Overtreatment of frail and elderly people with type 2 diabetes appears to be common

This post was originally published on this site

Overtreatment of insulin and sulphonylureas appears to be common in elderly people with type 2 diabetes, including those with chronic kidney disease or dementia, according to new UK research.
Insulin and sulphonylurias are medications which aggressively lower blood sugar levels and therefore overtreatment can lead to hypoglycemia (too low blood sugar levels).
The study was carried out by researchers at Leicester Diabetes Centre and the University of Leicester. Data was drawn from a database of 24,661 people from 16 GP surgeries across Norfolk
Of these, 1,379 met the criteria of being 70 years old or older, having type 2 diabetes and being prescribed either a sulphonylurea drug or insulin. 644 participants had chronic kidney disease (CKD) and 60 had dementia.
The analysis showed that 30 per cent of the participants had HbA1c values below 53 mmol/mol (7%). The researchers defined this to be ‘potential overtreatment’ of diabetes.
When the researchers stratified the results by prescription, they found the following proportions of people that were being potentially overtreated:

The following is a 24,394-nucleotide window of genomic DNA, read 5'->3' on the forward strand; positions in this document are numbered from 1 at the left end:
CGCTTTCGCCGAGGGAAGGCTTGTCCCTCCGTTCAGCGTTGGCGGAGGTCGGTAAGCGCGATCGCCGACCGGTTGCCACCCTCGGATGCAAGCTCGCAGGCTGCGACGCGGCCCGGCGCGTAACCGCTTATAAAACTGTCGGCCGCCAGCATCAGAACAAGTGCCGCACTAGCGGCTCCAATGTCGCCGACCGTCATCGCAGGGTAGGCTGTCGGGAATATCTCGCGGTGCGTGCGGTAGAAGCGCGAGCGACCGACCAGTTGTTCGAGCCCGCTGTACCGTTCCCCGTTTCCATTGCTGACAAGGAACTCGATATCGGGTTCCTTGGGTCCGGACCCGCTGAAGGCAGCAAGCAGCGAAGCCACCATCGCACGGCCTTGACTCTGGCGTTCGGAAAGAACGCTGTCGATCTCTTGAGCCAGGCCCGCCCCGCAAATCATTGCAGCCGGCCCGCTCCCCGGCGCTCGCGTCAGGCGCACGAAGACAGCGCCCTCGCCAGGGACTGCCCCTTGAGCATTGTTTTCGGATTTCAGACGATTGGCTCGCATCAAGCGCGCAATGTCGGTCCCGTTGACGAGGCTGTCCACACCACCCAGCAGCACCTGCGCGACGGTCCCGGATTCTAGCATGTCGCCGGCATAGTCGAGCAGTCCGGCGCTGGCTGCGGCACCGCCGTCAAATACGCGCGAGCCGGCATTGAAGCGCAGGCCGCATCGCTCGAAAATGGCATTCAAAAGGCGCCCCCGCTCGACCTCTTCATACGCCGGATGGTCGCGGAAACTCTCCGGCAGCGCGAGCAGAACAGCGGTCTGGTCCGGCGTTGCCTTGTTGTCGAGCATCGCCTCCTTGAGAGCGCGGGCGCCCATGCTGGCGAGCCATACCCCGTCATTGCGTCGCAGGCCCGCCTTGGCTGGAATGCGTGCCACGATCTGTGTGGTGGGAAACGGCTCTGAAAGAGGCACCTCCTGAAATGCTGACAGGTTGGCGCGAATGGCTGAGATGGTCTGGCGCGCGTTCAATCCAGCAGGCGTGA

On sulphonylureas: 35 per cent of participants
On insulin: 24 per cent of participants
On a combination of sulphonylureas and insulin: 16 per cent

The researchers concluded that overtreatment of type 2 diabetes in elderly people was common, even within people with CKD and dementia. The researchers have noted in the study that it is ‘potential overtreatment’.
It should also be noted that some people with type 2 diabetes may lose the ability to produce sufficient insulin as a result of having uncontrolled type 2 diabetes for many years. In these people, insulin therapy may be necessary.
In terms of sulphonylureas, there are questions whether their usage, or the dose being used, is appropriate as these drugs can lead to hypoglycemia. This can be particularly problematic in people that have conditions such as CKD and dementia.
The study is published in the Diabetic Medicine journal.